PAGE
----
By JV Genova

Frothy spit swirled in the bottom of the small plastic bottle, my tiny little spit bubbles popping slowly as sunlight filtered in through the slats of the window blinds, producing little rainbows on the translucent bubbles while I bent over the bottle and watched my saliva swirl, shine, and pop as behind me in the small room the rustling sounds of other people—a doctor, my husband, my baby, and my mother—all uncomfortable and unsure what to say, could be heard as I lingered over the bottle studying my future, wondering what the spit would reveal, considering the technician in the lab who would process the spit full of my DNA much like a prophet reveals the future in tea leaves at the bottom of a cup, and the technician would relay the information to the computer before leaving for their lunch break, my future a simple task needing to be completed before another person’s future could be read, and this alone would tell me and my family members gathered in the small room making the small noises what the odds were of my death and what drastic measures might need to be taken to try to avoid it—answering the mystery of whether my ancestors gave me the genes that could cause various parts of my body to replicate and replicate and replicate until my death—maybe soon; maybe not, but now we wait for a lab test prophecy, everyone contemplating their own future.



JV Genova dabbles in photography and growing potatoes; she can be found on Twitter @jv_genova when she should be writing.


Photo by JV Genova.

By Rebecca Fishow

Are you kidding, of course I hid it from him, I mean, they say that you’re supposed to share everything with spouses—your mensural cramps, body count, passwords—but put yourself in my shoes: what would you do, waking with a fleshy, rippled, lump on your lower back that looks like an ear, but must be a tumor, so you do, you show your man, of course you do, but his gentle touch makes you wince, more in panic than pain, as in his “calm voice” he says it’s probably benign, a harmless fluke, but his face is all terror as he tells you a doctor visit never hurts, so next week, there are more ears now, on your arm, your belly, another near your foot, you bend forward for this old-man doctor who says, “Looks like ears,” and you think, no shit, Sherlock, and the old guy scowls, so maybe you said it out loud, either way he sends you to the ear specialist down the hall, who’s honestly the most lovely doctor, human, you’ve ever met, and he touches your ears gingerly, applies salves, feathers his fingers over every little fold, finds you incredible, suggests weekly check-ins, you unicorn, you gem, and even this you tell your husband, who by now is trying every overwhelming trick to make you feel safe, cooking meals, running baths, so careful not to touch your ears, apologizing, apologizing, when, meanwhile, you can’t wait for your visit to Dr. Ear, who massages, feathers, whispers sweet nothings into each one, who studies and learns, who knows you like no one else ever has, and what do you say to your husband when weekly visits become daily, then secret dinner dates, because you’re covered now, filthy with ears that Dr. Ear nibbles in a way that melts your soul, so tell me, how you say, “Husband, I am finally home.”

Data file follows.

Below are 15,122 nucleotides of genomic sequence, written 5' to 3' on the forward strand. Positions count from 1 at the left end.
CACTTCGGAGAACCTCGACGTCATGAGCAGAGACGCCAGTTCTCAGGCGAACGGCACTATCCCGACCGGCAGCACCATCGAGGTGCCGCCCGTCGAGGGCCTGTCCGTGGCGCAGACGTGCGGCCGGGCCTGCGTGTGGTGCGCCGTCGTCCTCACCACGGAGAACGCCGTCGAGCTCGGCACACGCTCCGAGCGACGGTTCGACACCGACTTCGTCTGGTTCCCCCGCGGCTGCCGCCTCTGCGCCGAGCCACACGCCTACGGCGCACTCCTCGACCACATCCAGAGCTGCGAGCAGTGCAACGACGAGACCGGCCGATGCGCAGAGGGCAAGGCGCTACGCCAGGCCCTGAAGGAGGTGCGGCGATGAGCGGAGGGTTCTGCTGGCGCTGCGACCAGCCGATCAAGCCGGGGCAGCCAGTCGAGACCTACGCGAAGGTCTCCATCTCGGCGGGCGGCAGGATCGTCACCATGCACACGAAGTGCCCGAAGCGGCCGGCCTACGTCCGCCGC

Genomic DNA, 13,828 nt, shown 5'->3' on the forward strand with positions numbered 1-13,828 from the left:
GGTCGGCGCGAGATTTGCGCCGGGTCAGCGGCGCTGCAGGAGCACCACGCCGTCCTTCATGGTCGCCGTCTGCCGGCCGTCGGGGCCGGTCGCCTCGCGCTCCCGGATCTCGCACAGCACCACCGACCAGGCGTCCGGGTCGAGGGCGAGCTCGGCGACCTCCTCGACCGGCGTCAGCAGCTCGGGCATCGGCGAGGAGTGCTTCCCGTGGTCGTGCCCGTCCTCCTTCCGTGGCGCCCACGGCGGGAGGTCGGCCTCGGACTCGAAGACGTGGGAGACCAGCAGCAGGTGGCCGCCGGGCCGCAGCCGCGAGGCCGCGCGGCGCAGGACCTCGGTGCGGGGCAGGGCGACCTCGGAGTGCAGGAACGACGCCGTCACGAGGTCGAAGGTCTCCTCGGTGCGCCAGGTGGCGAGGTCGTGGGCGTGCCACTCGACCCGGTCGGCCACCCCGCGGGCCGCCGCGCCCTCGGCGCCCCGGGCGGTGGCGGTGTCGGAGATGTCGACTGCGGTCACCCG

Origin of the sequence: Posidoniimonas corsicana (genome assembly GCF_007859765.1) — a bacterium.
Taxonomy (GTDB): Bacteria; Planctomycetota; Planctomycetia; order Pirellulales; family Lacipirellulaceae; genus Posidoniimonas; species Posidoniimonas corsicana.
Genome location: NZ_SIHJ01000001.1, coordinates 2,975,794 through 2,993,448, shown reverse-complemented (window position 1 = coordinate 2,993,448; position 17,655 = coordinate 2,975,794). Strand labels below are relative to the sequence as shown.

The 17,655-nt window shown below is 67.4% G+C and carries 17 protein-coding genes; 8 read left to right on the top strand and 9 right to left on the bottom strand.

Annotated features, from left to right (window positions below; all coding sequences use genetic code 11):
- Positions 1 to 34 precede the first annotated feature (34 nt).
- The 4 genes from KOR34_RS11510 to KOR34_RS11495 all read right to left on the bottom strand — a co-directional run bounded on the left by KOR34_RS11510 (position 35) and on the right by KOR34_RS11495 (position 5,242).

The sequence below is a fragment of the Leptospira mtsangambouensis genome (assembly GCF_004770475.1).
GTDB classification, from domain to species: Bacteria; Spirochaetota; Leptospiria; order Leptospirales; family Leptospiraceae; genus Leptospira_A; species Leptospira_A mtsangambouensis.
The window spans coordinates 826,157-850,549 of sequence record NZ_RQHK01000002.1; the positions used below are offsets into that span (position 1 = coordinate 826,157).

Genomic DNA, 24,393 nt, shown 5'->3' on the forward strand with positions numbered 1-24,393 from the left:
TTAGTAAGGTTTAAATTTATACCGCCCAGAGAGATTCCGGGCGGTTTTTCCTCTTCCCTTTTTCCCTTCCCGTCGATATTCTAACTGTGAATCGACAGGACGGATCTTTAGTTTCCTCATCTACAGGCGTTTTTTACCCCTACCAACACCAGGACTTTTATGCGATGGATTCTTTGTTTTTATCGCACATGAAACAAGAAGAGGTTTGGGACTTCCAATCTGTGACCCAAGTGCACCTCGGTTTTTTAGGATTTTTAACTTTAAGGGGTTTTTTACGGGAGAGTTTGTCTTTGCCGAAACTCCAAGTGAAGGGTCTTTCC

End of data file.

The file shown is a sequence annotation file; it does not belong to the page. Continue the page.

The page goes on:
Rebecca Fishow is the author of The Trouble With Language (TRSNFR Books), which won the 2019 Holland prize for fiction, as well as the chapbook, The Opposite of Entropy (Proper Tales Press).


Art by Rebecca Fishow.

By Aaron Burch